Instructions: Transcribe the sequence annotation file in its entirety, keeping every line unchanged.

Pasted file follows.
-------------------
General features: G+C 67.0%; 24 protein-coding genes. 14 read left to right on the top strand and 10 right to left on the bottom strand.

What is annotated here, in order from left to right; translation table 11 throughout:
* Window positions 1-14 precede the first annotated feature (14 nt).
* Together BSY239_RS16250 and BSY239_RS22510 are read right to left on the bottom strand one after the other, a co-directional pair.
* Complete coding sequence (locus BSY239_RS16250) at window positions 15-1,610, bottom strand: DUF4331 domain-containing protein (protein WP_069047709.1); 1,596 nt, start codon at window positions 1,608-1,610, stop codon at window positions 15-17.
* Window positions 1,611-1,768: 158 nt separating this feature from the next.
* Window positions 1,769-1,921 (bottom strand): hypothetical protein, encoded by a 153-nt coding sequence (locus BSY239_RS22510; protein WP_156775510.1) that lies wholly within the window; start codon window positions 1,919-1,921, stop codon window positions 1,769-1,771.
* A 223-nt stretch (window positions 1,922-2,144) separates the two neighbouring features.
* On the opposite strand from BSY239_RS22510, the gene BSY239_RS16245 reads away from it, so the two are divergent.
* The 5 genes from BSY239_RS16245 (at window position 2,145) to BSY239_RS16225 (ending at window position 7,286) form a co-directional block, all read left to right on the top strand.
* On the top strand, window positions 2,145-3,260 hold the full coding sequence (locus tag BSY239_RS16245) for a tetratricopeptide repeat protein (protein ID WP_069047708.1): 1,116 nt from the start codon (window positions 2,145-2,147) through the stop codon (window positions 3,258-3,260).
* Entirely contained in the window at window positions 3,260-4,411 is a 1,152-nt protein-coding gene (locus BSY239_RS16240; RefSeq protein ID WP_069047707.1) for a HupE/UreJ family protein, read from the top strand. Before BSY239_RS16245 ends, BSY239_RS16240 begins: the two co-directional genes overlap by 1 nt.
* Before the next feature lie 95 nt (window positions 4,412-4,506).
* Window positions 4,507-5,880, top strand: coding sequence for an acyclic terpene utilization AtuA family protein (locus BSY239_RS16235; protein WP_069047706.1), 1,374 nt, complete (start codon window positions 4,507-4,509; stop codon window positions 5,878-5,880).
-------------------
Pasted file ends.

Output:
General features: G+C 67.0%; 24 protein-coding genes. 14 read left to right on the top strand and 10 right to left on the bottom strand.

What is annotated here, in order from left to right; translation table 11 throughout:
* Window positions 1-14 precede the first annotated feature (14 nt).
* Together BSY239_RS16250 and BSY239_RS22510 are read right to left on the bottom strand one after the other, a co-directional pair.
* Complete coding sequence (locus BSY239_RS16250) at window positions 15-1,610, bottom strand: DUF4331 domain-containing protein (protein WP_069047709.1); 1,596 nt, start codon at window positions 1,608-1,610, stop codon at window positions 15-17.
* Window positions 1,611-1,768: 158 nt separating this feature from the next.
* Window positions 1,769-1,921 (bottom strand): hypothetical protein, encoded by a 153-nt coding sequence (locus BSY239_RS22510; protein WP_156775510.1) that lies wholly within the window; start codon window positions 1,919-1,921, stop codon window positions 1,769-1,771.
* A 223-nt stretch (window positions 1,922-2,144) separates the two neighbouring features.
* On the opposite strand from BSY239_RS22510, the gene BSY239_RS16245 reads away from it, so the two are divergent.
* The 5 genes from BSY239_RS16245 (at window position 2,145) to BSY239_RS16225 (ending at window position 7,286) form a co-directional block, all read left to right on the top strand.
* On the top strand, window positions 2,145-3,260 hold the full coding sequence (locus tag BSY239_RS16245) for a tetratricopeptide repeat protein (protein ID WP_069047708.1): 1,116 nt from the start codon (window positions 2,145-2,147) through the stop codon (window positions 3,258-3,260).
* Entirely contained in the window at window positions 3,260-4,411 is a 1,152-nt protein-coding gene (locus BSY239_RS16240; RefSeq protein ID WP_069047707.1) for a HupE/UreJ family protein, read from the top strand. Before BSY239_RS16245 ends, BSY239_RS16240 begins: the two co-directional genes overlap by 1 nt.
* Before the next feature lie 95 nt (window positions 4,412-4,506).
* Window positions 4,507-5,880, top strand: coding sequence for an acyclic terpene utilization AtuA family protein (locus BSY239_RS16235; protein WP_069047706.1), 1,374 nt, complete (start codon window positions 4,507-4,509; stop codon window positions 5,878-5,880).